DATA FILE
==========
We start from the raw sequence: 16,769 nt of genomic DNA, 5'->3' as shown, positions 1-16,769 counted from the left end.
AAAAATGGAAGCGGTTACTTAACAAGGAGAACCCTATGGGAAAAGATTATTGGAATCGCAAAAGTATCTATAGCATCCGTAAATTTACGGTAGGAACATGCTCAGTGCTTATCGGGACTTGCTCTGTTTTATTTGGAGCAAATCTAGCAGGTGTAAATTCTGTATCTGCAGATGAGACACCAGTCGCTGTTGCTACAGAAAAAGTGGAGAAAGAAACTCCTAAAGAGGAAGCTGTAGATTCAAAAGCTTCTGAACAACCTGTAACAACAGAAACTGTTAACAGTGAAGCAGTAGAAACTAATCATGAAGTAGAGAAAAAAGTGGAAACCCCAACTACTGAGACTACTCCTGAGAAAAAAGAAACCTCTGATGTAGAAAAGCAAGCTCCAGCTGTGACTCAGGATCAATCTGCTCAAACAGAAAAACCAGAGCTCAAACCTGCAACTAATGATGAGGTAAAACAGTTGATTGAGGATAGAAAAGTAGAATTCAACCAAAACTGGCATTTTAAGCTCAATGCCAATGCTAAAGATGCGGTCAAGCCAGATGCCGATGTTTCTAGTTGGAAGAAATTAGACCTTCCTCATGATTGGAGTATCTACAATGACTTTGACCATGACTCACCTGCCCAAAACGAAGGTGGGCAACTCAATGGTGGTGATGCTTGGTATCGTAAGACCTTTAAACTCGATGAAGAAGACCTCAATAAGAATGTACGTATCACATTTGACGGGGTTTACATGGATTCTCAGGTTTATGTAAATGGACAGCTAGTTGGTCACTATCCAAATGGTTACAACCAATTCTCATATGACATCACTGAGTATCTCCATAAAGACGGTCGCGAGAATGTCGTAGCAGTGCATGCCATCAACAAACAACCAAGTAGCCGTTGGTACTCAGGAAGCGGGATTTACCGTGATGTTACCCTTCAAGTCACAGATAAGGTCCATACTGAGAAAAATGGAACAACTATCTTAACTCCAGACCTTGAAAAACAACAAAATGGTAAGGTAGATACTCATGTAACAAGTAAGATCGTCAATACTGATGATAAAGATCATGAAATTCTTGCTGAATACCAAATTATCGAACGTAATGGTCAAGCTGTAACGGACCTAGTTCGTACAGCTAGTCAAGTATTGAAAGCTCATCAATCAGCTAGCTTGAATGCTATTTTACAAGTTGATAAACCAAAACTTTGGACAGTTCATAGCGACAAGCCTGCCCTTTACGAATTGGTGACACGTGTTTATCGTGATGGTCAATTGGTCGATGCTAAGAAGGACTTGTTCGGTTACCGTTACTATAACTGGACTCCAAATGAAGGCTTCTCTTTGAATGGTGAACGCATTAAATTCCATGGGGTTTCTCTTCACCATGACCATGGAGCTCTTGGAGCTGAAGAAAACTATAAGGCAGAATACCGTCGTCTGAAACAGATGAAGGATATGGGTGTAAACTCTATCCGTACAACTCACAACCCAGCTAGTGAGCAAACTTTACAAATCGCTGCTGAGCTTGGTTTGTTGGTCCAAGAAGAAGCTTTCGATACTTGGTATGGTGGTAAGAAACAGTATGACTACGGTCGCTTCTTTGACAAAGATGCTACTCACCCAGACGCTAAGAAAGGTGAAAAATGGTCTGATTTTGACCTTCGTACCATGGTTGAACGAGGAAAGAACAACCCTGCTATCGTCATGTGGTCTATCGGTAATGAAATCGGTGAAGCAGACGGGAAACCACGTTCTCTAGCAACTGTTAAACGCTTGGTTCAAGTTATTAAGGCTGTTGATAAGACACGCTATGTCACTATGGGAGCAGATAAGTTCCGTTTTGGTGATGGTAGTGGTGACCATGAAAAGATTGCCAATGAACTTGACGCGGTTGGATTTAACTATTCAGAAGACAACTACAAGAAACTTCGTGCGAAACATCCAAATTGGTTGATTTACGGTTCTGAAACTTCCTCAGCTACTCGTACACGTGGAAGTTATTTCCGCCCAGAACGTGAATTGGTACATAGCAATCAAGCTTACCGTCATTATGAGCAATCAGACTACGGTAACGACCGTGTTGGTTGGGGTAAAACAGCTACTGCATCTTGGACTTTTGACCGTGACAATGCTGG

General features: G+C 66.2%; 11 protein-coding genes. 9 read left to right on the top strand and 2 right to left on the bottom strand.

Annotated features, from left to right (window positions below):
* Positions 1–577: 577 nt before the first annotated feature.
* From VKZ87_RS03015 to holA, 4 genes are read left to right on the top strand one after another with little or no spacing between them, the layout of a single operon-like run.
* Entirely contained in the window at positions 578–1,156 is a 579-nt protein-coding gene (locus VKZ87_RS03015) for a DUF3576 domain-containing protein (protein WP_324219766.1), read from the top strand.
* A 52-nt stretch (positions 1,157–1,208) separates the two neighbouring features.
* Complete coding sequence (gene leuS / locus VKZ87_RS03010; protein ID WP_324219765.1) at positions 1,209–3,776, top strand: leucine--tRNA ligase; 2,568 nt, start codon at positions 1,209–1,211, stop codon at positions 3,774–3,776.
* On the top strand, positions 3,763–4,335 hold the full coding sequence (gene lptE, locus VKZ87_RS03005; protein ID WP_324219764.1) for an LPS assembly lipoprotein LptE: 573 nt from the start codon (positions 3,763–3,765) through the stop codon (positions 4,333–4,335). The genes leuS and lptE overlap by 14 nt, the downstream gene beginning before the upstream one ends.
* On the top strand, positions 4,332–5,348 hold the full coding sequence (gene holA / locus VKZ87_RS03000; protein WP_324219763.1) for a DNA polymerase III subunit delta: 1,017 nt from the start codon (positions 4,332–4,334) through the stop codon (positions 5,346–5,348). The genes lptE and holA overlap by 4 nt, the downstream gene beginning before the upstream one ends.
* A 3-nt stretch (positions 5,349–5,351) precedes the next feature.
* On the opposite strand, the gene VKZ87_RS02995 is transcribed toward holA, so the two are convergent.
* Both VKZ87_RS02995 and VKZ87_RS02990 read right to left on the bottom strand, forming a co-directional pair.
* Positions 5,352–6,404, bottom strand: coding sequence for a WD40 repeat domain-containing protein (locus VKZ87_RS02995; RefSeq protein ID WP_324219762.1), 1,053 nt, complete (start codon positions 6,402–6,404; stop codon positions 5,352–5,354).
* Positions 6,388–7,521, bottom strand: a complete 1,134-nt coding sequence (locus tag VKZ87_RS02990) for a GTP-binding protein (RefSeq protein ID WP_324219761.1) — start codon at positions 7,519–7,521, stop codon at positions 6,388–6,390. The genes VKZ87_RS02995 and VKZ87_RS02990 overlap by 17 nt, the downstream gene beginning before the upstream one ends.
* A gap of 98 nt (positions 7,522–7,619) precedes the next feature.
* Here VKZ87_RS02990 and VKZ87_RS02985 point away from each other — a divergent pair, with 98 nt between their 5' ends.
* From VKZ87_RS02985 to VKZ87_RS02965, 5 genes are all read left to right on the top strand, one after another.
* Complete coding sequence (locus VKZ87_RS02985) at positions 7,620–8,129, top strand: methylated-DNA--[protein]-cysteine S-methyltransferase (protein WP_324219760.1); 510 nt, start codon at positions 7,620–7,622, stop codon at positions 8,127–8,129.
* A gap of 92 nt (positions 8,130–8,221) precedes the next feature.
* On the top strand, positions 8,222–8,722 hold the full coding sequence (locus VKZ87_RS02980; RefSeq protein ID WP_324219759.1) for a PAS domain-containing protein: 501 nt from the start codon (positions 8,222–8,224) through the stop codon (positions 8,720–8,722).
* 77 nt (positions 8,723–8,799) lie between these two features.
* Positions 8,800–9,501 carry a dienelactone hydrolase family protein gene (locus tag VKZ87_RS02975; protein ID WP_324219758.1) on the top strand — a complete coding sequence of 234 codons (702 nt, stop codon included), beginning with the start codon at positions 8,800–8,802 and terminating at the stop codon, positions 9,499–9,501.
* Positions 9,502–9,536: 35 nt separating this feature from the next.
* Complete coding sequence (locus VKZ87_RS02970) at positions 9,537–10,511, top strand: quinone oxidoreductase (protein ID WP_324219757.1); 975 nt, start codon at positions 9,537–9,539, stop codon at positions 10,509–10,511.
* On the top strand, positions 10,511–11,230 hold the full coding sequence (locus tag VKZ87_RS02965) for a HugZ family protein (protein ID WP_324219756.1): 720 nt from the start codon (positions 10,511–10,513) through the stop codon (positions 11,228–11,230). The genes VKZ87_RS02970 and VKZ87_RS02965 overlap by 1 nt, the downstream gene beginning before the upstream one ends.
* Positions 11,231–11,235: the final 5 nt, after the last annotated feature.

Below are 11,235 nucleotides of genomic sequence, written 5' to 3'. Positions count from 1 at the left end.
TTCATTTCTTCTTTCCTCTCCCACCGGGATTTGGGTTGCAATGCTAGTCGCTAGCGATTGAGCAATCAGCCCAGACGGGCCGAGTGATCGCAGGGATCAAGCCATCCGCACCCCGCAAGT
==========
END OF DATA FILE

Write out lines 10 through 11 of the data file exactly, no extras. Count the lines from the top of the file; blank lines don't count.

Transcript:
* On the top strand, positions 3,763–4,335 hold the full coding sequence (gene lptE, locus VKZ87_RS03005; protein ID WP_324219764.1) for an LPS assembly lipoprotein LptE: 573 nt from the start codon (positions 3,763–3,765) through the stop codon (positions 4,333–4,335). The genes leuS and lptE overlap by 14 nt, the downstream gene beginning before the upstream one ends.
* On the top strand, positions 4,332–5,348 hold the full coding sequence (gene holA / locus VKZ87_RS03000; protein WP_324219763.1) for a DNA polymerase III subunit delta: 1,017 nt from the start codon (positions 4,332–4,334) through the stop codon (positions 5,346–5,348). The genes lptE and holA overlap by 4 nt, the downstream gene beginning before the upstream one ends.